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Statistics on Alcohol, England 2020National statistics
- Publication Date:
- 4 Feb 2020
- Geographic Coverage:
- Geographical Granularity:
- Clinical Commissioning Groups, Clinical Commissioning Area Teams, Clinical Commissioning Regions, Country
- Date Range:
- 01 Jan 2018 to 31 Dec 2018
Part 4: Drinking behaviours among adults
This section presents a range of information on drinking behaviours among adults including drinking prevalence, consumption and trends among different groups of society and geographical areas.
The main data source is the Health Survey for England (HSE) which is published by NHS Digital and has been carried out since 1994. The survey is designed to measure health and health-related behaviours in adults and children in England.
Adult substance misuse statistics from the National Drug Treatment Monitoring System (NDTMS) provides information on the number of people being treated for alcohol problems.
Health at a Glance, published by the Organisation for Economic Co-operation and Development (OECD), provides international comparisons on alcohol consumption.
Data have been provided for England unless otherwise stated.
Proportion of adults (aged 16 and over) drinking at increased or higher risk of harm, by age and sex
The proportion of men and women usually drinking over 14 units in a week varied across age groups and was most common among men and women aged 55 to 64 (38% and 19% respectively). Proportions drinking at these levels then declined among both sexes from the age of 65. Across all age groups, men were more likely than women to drink at increasing and higher risk levels.
Estimated weekly alcohol consumption, by region and sex
The proportions of men and women who had not drunk alcohol varied across regions. Among both men and women, the highest proportions of non-drinkers were in London (28%) and the lowest proportions in the East of England (9%).
Proportion of adults drinking at increased or higher risk of harm, by Index of Multiple Deprivation and sex
The proportion of adults who were non-drinkers was highest in most deprived areas (29%) compared with 10% in the least deprived areas.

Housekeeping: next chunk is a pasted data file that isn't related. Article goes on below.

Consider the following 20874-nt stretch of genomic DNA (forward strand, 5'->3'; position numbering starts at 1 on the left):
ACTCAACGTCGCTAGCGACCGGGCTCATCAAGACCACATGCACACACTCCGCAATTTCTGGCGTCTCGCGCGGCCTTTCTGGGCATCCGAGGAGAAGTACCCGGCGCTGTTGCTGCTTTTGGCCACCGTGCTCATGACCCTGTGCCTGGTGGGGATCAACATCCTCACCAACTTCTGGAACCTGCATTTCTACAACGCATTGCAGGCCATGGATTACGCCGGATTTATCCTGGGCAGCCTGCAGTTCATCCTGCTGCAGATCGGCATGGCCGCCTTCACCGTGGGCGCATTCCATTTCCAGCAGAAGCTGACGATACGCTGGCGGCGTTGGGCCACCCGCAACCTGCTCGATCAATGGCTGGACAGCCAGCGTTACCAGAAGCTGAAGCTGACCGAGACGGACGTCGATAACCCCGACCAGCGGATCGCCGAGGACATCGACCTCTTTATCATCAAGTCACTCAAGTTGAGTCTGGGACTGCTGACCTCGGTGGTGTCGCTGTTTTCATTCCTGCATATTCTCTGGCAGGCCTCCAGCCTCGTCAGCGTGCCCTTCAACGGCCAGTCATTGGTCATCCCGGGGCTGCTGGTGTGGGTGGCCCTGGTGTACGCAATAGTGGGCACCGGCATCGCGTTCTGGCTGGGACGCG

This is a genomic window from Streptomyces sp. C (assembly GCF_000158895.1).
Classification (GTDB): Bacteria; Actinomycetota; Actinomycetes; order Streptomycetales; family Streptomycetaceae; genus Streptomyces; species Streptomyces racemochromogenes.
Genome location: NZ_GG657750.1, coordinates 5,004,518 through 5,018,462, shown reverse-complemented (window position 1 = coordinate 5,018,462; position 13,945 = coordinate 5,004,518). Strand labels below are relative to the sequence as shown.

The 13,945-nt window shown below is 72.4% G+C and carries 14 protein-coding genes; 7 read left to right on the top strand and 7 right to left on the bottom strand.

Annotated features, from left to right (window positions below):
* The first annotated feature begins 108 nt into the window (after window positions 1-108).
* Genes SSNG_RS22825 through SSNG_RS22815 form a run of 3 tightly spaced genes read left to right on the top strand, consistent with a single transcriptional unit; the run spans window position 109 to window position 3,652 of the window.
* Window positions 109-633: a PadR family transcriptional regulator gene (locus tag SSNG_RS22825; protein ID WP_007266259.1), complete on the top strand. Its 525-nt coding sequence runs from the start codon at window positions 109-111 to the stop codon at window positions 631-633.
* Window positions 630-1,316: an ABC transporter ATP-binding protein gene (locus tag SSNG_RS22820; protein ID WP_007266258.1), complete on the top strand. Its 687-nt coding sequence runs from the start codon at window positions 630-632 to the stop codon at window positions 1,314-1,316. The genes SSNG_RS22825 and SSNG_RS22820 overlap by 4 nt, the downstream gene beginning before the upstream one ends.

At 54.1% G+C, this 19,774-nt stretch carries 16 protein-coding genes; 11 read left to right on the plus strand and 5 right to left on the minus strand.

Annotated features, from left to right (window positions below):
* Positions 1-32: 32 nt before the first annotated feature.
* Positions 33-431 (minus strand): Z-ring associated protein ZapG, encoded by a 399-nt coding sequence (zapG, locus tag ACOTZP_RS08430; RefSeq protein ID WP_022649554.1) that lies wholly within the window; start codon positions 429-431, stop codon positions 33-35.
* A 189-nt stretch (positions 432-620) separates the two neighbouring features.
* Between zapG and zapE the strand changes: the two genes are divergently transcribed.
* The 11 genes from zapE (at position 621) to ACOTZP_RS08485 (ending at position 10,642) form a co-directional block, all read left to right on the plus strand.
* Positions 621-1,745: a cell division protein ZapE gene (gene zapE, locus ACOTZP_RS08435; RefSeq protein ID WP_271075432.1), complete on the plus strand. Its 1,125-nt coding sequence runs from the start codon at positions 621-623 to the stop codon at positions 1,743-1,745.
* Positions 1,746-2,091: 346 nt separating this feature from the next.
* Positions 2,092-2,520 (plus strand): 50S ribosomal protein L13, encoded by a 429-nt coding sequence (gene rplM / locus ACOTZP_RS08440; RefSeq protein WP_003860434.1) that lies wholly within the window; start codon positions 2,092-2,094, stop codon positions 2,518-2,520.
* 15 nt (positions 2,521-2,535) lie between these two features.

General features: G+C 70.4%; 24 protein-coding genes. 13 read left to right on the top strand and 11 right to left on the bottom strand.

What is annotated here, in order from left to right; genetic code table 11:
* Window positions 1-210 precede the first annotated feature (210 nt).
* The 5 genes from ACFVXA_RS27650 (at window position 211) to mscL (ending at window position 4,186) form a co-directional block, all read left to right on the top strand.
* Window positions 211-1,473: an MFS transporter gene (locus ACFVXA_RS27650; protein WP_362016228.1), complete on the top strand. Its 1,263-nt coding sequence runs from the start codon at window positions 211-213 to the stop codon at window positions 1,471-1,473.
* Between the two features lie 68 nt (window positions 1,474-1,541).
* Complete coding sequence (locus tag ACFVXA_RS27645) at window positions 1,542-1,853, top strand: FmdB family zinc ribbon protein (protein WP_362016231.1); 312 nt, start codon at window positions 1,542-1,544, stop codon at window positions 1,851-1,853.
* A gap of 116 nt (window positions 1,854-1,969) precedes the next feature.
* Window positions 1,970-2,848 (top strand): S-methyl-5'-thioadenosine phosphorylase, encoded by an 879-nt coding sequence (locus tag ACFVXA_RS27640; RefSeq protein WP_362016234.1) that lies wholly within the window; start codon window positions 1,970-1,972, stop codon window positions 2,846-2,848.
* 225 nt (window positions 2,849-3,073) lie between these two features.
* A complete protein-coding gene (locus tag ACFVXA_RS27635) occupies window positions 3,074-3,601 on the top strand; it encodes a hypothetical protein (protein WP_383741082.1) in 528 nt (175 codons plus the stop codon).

Adults in least deprived areas were more likely to drink over 14 units in a usual week (27%) than those in most deprived areas (18%). 36% of men in the least deprived areas drank at increasing and higher risk levels, compared with 27% of men in the most deprived areas. 17% of women in the least deprived areas drank more than 14 units compared with 10% of women in the most deprived areas.
The variation in weekly alcohol consumption by deprivation was accounted for by differences in the proportions of men and women drinking at increasing levels of risk (that is, over 14 units and up to 50 units for men and over 14 units and up to 35 units for women) rather than the smaller proportions in the higher risk category (over 50 units for men and over 35 units for women). The proportion of men and women drinking at higher levels of risk was similar by IMD quintile.
Number of days on which drank alcohol in the last week, by age and sex
65% of men and 50% of women had drunk alcohol in the last week. The proportion of men and women drinking in the last week increased with age and was highest among both men and women aged 65 to 74 (71% and 58% respectively). In the 75+ age group the prevalence of drinking in the last week decreased among both sexes.
Maximum amount drunk on any day in the last week, 2006-2018
The proportion of men who drank more than 8 units in a day dropped from 24% in 2006 to 19% in 2018, with a gradual decline since 2009.
The proportion of women drinking more than 6 units in a day decreased between 2006 and 2018 from 16% to 12%.
International comparisons of drinking prevalence
Lithuania reported the highest consumption (12.3 litres), followed by Austria, France, the Czech Republic, Luxembourg, Latvia, Hungary, Russia and Ireland, all with over 11 litres per person. Indonesia, Turkey, Israel, India, Costa Rica, Mexico and Colombia have comparatively low consumption levels (under 5 litres per person).
Adults in treatment for alcohol problems
In 2018/19, 76 thousand were treated for problematic drinking alone which was similar to the previous year.
29 thousand were treated for non-opiate and alcohol problems.